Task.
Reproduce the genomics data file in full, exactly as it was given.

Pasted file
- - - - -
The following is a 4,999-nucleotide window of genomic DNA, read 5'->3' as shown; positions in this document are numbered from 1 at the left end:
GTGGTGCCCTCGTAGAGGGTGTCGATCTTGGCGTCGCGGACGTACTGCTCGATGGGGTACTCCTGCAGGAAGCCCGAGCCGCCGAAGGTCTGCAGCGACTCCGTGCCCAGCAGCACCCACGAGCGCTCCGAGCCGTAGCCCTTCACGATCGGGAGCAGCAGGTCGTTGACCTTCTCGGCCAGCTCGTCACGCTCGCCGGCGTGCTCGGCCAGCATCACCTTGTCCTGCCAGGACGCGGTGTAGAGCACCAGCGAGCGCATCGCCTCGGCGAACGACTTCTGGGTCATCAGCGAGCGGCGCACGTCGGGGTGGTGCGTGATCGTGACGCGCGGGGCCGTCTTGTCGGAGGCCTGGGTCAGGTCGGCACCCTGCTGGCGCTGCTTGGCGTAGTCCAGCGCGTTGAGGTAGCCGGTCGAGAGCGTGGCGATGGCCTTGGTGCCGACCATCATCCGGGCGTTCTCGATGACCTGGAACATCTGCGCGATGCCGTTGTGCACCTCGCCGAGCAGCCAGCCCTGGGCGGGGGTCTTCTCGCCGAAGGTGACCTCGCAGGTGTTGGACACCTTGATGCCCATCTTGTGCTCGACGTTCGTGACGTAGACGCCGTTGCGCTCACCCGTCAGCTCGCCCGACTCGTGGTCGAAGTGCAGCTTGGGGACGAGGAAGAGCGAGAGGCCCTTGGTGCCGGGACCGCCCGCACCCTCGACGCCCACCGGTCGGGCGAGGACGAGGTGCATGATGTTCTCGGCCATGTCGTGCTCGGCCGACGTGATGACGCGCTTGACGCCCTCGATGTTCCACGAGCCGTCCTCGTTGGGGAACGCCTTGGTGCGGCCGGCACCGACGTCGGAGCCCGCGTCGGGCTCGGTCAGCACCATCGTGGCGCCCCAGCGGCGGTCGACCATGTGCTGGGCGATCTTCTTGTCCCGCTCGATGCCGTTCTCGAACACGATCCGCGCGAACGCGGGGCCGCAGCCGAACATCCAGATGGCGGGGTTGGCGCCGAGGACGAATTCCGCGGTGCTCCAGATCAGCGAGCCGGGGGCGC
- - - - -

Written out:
The following is a 4,999-nucleotide window of genomic DNA, read 5'->3' as shown; positions in this document are numbered from 1 at the left end:
GTGGTGCCCTCGTAGAGGGTGTCGATCTTGGCGTCGCGGACGTACTGCTCGATGGGGTACTCCTGCAGGAAGCCCGAGCCGCCGAAGGTCTGCAGCGACTCCGTGCCCAGCAGCACCCACGAGCGCTCCGAGCCGTAGCCCTTCACGATCGGGAGCAGCAGGTCGTTGACCTTCTCGGCCAGCTCGTCACGCTCGCCGGCGTGCTCGGCCAGCATCACCTTGTCCTGCCAGGACGCGGTGTAGAGCACCAGCGAGCGCATCGCCTCGGCGAACGACTTCTGGGTCATCAGCGAGCGGCGCACGTCGGGGTGGTGCGTGATCGTGACGCGCGGGGCCGTCTTGTCGGAGGCCTGGGTCAGGTCGGCACCCTGCTGGCGCTGCTTGGCGTAGTCCAGCGCGTTGAGGTAGCCGGTCGAGAGCGTGGCGATGGCCTTGGTGCCGACCATCATCCGGGCGTTCTCGATGACCTGGAACATCTGCGCGATGCCGTTGTGCACCTCGCCGAGCAGCCAGCCCTGGGCGGGGGTCTTCTCGCCGAAGGTGACCTCGCAGGTGTTGGACACCTTGATGCCCATCTTGTGCTCGACGTTCGTGACGTAGACGCCGTTGCGCTCACCCGTCAGCTCGCCCGACTCGTGGTCGAAGTGCAGCTTGGGGACGAGGAAGAGCGAGAGGCCCTTGGTGCCGGGACCGCCCGCACCCTCGACGCCCACCGGTCGGGCGAGGACGAGGTGCATGATGTTCTCGGCCATGTCGTGCTCGGCCGACGTGATGACGCGCTTGACGCCCTCGATGTTCCACGAGCCGTCCTCGTTGGGGAACGCCTTGGTGCGGCCGGCACCGACGTCGGAGCCCGCGTCGGGCTCGGTCAGCACCATCGTGGCGCCCCAGCGGCGGTCGACCATGTGCTGGGCGATCTTCTTGTCCCGCTCGATGCCGTTCTCGAACACGATCCGCGCGAACGCGGGGCCGCAGCCGAACATCCAGATGGCGGGGTTGGCGCCGAGGACGAATTCCGCGGTGCTCCAGATCAGCGAGCCGGGGGCGC